How does the completed building compare to the project as designed? Were there any dramatic changes between the two and/or lessons learned during construction?
- Our working approach is Architect Led Design Build. The process allows the design to continue to evolve through its construction on site. Throughout, there is constant feedback as critical costs are identified so that realistic choices can be made. Hands-on involvement with the construction process is parallel to the “dirty” hands associated with traditional craft, the result being a true modern craft that is not sentimental or nostalgic.
How does the building compare to other projects in your office, be it the same or other building types?
- This strategy has been explored in quite a few of our projects to balance the requisite bulk of clients’ program requirements with the beauty and other demands of the site and its surrounding neighbors.
How does the building relate to contemporary architectural trends, be it sustainability, technology, etc.?
- There has been a growing trend to blur the edges between land and form; to move away from the building as object, making it a more relevant set of experiences, transitions for adaptable and more complex use.
GLUCK+ (Peter Gluck and Partners):
Inspired by the tradition of Adirondack Great Camps, this modern family retreat is an escape nestled into a heavily wooded lake front property in Upstate New York. Visitors to the site are invited to leave behind the fast paced urban life and enter a serene environment where the focus is on nature, friends, family and relaxation.
The campus of buildings consists of a garage at the top of the hill, two guesthouses in the woods and the recreation building, family house and boathouse at the lakefront. The forms of the Family House and Recreation Building snake in and out of the contours of the land, buried into the hillside and seamlessly integrating into the landscape with ample green roofs for concerts, games and gatherings.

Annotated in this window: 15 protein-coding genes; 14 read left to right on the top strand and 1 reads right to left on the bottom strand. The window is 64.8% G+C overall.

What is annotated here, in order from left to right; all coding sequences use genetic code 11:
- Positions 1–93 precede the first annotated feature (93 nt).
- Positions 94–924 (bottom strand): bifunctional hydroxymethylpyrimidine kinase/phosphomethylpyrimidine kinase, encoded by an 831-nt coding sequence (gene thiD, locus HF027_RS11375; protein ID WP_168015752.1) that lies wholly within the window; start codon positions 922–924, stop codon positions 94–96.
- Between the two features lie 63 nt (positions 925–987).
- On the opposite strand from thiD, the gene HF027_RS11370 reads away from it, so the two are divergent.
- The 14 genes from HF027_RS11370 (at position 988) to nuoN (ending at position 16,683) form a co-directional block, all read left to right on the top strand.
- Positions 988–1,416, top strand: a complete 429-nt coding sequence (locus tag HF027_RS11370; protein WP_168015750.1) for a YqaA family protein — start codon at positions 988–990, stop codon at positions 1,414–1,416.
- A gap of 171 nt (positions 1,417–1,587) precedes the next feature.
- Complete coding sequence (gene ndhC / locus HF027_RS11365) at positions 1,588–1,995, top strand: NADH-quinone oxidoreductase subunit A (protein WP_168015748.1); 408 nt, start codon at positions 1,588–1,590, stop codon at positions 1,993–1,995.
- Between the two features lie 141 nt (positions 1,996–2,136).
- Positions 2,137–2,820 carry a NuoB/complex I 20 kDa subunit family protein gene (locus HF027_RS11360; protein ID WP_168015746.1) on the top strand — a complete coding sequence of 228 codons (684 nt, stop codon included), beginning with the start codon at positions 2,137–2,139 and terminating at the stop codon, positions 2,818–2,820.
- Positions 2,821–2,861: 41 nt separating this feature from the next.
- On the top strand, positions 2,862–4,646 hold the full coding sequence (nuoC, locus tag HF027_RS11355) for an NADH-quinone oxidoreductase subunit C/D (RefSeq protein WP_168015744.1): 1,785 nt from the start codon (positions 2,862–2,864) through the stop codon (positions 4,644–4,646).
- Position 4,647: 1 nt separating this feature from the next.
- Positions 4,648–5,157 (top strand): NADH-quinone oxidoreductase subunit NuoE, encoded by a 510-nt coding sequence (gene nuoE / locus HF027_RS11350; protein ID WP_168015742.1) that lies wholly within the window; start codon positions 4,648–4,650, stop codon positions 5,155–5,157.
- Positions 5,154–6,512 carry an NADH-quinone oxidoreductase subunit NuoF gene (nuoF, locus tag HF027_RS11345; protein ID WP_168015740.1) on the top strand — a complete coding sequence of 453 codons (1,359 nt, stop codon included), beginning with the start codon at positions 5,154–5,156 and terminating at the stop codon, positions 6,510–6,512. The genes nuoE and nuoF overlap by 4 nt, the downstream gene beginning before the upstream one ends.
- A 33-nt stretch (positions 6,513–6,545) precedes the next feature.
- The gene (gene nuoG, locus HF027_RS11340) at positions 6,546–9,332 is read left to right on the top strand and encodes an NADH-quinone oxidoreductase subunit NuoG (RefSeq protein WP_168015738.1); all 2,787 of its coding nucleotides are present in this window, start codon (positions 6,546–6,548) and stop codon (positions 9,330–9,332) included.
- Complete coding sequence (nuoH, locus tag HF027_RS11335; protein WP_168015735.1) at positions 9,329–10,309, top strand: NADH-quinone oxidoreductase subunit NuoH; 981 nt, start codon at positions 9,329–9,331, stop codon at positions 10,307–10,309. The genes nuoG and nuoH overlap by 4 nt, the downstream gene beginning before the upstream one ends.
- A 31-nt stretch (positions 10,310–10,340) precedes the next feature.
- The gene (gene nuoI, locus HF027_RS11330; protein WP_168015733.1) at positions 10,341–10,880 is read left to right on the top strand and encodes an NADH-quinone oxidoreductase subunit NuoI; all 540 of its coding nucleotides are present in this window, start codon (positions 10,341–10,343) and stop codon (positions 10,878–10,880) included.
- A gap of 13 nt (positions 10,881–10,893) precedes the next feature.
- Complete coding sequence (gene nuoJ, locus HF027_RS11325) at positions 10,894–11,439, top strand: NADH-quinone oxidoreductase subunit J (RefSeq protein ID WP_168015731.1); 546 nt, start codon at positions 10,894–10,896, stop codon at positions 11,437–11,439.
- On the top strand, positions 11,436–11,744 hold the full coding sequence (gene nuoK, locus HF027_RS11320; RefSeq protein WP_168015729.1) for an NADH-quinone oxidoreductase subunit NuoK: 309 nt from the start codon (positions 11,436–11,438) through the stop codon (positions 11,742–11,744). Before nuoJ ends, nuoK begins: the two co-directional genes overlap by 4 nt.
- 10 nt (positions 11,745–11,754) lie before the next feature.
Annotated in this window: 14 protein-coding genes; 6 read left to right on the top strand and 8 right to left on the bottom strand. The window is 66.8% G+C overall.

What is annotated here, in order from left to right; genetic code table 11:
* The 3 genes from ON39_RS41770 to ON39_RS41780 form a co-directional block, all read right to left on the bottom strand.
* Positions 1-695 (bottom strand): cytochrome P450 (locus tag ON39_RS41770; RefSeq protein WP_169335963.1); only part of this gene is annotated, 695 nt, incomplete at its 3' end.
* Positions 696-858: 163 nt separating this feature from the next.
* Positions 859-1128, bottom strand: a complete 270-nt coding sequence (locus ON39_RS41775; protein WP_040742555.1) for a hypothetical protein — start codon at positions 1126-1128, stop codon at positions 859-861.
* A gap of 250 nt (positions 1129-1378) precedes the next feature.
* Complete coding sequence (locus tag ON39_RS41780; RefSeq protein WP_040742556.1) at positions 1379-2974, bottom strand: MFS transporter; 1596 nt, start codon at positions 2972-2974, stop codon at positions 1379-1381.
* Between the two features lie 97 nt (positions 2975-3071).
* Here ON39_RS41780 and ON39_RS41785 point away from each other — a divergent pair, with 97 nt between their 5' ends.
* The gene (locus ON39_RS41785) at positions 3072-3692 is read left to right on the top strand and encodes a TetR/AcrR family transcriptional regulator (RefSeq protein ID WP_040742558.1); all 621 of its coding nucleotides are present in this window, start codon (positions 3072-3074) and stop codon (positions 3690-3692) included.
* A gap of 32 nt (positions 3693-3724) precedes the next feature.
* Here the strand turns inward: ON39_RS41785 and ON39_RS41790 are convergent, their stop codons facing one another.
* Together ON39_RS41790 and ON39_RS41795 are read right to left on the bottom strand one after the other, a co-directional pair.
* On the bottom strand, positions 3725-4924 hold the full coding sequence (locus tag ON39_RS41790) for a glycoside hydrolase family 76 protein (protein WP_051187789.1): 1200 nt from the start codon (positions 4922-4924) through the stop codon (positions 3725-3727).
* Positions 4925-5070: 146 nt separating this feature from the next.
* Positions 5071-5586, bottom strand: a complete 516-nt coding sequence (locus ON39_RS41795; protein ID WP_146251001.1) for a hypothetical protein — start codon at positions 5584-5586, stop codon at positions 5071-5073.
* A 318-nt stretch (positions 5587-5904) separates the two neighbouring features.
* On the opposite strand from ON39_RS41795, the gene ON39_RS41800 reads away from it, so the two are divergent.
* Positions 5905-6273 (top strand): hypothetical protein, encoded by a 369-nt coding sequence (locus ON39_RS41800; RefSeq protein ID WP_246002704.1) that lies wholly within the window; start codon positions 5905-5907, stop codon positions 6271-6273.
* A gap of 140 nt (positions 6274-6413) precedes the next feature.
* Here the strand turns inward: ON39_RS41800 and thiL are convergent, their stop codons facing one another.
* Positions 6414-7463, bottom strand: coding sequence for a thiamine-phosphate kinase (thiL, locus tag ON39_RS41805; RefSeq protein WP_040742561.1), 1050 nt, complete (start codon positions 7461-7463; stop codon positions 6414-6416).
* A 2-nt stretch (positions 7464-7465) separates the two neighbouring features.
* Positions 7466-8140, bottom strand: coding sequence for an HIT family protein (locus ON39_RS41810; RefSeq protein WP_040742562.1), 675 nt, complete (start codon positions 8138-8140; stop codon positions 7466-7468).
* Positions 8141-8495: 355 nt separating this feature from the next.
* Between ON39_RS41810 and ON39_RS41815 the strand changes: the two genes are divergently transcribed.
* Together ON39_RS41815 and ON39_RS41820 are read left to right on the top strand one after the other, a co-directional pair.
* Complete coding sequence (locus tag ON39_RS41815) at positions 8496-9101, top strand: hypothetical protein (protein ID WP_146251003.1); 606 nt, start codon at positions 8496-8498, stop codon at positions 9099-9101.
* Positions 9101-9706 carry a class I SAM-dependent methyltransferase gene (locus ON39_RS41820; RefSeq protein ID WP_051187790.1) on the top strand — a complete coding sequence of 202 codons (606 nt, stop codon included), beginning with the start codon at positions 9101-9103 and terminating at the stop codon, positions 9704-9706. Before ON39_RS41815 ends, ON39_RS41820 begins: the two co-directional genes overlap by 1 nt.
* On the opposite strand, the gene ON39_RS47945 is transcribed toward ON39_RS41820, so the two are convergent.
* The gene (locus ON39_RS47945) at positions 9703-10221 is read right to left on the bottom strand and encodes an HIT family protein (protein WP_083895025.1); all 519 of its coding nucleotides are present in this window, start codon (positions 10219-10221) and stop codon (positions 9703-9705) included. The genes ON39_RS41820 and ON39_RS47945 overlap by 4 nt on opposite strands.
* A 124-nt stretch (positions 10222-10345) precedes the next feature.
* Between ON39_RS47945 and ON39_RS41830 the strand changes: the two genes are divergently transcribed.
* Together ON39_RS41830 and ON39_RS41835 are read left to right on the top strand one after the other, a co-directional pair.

Designed as a focal point for family and friends, the Recreation Building includes an open living area for casual and formal entertaining with views of the Boathouse and an interior courtyard amphitheater for chamber music recitals or impromptu table tennis matches. An art gallery connects the various recreational options and continues up to the second floor glass dining room. Three skylights puncture the roof and bring natural light down into the lap pool, hot room and staff lounge.
The Family House is the more private of the two buildings, designed to allow a playful interaction between indoor and outdoor living and to achieve a less prescribed entry and movement through the building. Indoor rooms open up to become sleeping porches, while the sunken courtyards become outdoor living room alluding to the Japanese concept engawa, extending the sitting room of the master suite out to the landscape. Both buildings have wood screens that break up the reflections of the glass facades facing the lake as well as modulate privacy, scale the facade and soften the interior light.
Project name: Lakeside Retreat
Location: Adirondack Mountains, New York, United States
Coordinates: 43.576357, -73.645764
- Type By Characteristic: Green & Sustainable House, Holiday House, Luxury House
- Type By Site: Lake House, Countryside / Suburb House
- Type By Size: Large House – (more than 650 sqm)
- Type By Materials: Steel House
Structural system: Steel and Concrete
Site Area: 21 acres
Project Area: 10,600-square-foot submerged family house and the 11,100-square-foot recreation building
Project Year: 2010
Completion Year: May 2010
Client / Owner / Developer: Private
Architects: GLUCK+ (Peter Gluck and Partners) – 423 West 127th Street, 6th Floor, New York, NY 10027, United States
Structural Engineer: Robert Silman Associates
MEP/FP Engineer: IBC Engineering Services
Lighting Designer: Lux Populi
Interior Designer: Holmes Newman and Partners
Wood Sliding Screens and Rainscreen Cladding: Cambia Wood
Green Roof System: American Hydrotech
Floor/Wall Stone Tile: Tompkins Bluestone
Plaster Walls: Art in Construction
Stair Treads: Armster Reclaimed Lumber
Cabinet/Custom Millwork: Mack Custom Woodworking, Larry Hayden Cabinetmaker, Resident Artists, Inc.
Text Description: © Courtesy of GLUCK+ (Peter Gluck and Partners), newyork-architects, archrecord
Images: © GLUCK+ (Peter Gluck and Partners), Paul Warchol